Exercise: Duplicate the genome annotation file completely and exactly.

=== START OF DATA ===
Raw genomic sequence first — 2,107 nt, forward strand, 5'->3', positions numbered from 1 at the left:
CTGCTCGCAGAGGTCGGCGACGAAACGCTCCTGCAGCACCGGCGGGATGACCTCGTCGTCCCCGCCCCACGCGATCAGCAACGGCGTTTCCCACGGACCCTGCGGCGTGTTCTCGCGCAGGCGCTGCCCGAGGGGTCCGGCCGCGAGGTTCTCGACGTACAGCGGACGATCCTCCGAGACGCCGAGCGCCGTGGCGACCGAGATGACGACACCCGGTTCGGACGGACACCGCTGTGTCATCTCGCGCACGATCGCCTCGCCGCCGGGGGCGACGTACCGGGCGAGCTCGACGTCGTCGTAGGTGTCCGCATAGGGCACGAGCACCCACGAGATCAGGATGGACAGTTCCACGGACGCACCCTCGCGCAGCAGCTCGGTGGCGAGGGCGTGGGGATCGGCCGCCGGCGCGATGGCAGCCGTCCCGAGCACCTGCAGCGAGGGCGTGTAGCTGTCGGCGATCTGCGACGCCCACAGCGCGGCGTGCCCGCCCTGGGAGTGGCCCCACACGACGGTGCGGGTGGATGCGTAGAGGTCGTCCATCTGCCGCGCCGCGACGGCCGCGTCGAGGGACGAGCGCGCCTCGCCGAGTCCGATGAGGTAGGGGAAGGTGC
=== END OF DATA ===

Raw genomic sequence first — 2,107 nt, forward strand, 5'->3', positions numbered from 1 at the left:
CTGCTCGCAGAGGTCGGCGACGAAACGCTCCTGCAGCACCGGCGGGATGACCTCGTCGTCCCCGCCCCACGCGATCAGCAACGGCGTTTCCCACGGACCCTGCGGCGTGTTCTCGCGCAGGCGCTGCCCGAGGGGTCCGGCCGCGAGGTTCTCGACGTACAGCGGACGATCCTCCGAGACGCCGAGCGCCGTGGCGACCGAGATGACGACACCCGGTTCGGACGGACACCGCTGTGTCATCTCGCGCACGATCGCCTCGCCGCCGGGGGCGACGTACCGGGCGAGCTCGACGTCGTCGTAGGTGTCCGCATAGGGCACGAGCACCCACGAGATCAGGATGGACAGTTCCACGGACGCACCCTCGCGCAGCAGCTCGGTGGCGAGGGCGTGGGGATCGGCCGCCGGCGCGATGGCAGCCGTCCCGAGCACCTGCAGCGAGGGCGTGTAGCTGTCGGCGATCTGCGACGCCCACAGCGCGGCGTGCCCGCCCTGGGAGTGGCCCCACACGACGGTGCGGGTGGATGCGTAGAGGTCGTCCATCTGCCGCGCCGCGACGGCCGCGTCGAGGGACGAGCGCGCCTCGCCGAGTCCGATGAGGTAGGGGAAGGTGC